History in the Making

Document Type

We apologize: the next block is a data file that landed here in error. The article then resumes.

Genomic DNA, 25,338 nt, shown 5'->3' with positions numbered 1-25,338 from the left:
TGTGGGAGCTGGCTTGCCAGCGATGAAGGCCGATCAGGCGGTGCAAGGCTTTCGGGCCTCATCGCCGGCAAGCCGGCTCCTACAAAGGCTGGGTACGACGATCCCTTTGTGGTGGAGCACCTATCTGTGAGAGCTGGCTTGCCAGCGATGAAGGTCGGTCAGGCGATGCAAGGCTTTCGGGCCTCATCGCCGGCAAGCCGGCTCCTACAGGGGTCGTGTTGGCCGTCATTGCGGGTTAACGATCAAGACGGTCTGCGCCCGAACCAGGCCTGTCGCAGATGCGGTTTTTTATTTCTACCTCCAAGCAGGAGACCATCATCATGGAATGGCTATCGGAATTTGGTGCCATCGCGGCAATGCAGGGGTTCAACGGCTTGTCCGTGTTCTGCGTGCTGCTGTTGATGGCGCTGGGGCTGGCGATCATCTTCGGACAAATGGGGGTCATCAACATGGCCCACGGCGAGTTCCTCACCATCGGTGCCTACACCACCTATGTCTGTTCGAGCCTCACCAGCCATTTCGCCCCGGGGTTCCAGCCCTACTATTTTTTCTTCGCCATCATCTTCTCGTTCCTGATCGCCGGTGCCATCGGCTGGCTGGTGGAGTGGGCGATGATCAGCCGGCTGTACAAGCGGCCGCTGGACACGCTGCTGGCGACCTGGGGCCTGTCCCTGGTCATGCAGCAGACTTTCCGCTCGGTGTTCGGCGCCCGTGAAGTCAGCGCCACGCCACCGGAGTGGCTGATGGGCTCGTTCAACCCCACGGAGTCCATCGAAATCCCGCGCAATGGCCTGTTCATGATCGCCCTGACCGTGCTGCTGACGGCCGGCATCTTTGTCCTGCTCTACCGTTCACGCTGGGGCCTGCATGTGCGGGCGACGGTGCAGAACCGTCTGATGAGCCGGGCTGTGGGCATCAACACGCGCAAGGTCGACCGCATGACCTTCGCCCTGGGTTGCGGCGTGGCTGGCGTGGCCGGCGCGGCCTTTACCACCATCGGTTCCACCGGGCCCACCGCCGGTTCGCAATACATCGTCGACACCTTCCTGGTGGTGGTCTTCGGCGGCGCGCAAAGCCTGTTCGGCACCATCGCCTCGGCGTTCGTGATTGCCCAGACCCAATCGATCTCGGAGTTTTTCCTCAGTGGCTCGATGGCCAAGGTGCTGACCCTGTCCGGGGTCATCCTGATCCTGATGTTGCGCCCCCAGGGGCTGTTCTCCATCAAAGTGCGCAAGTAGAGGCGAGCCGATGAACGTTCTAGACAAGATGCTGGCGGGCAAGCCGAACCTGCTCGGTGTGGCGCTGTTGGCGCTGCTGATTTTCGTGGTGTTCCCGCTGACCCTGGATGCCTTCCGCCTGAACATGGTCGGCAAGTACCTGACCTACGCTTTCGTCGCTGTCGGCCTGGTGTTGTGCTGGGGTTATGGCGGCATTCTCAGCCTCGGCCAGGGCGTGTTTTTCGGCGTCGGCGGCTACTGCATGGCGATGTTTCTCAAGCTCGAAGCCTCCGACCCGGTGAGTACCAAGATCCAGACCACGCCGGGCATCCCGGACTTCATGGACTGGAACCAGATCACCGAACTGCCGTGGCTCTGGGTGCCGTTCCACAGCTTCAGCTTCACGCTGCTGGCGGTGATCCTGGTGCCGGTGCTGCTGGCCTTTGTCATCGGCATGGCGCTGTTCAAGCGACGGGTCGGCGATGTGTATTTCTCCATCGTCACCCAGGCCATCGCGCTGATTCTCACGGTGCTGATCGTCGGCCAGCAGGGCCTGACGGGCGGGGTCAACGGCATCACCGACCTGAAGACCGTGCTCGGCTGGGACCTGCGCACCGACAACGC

Modernity’s largest episode of mass killing occurred between the years 1931 to 1945, throughout which over forty-five million people died. The Holocaust, the Nazi experiment into industrialized mass murder during World War II, was responsible for a significant portion of these deaths, including the deaths of six million Jews, from which the term “genocide” was coined. Experiences documented by hundreds of survivors can be seen in documentaries and films or read about in books. But the psychology behind the testimonies is not so often discussed. This essay will use Harvard-educated professor and Holocaust scholar Lawrence Langer’s Holocaust Testimonies: The Ruins of Memory as a framework for investigating examples of the five types of memories recorded in eight books by seven Holocaust survivors. By understanding the five different types of memory (deep, anguished, humiliated, tainted, and unheroic) expressed by Holocaust survivors in their testimony, one can better understand the psychological and physical implications of the Holocaust on a deeper level.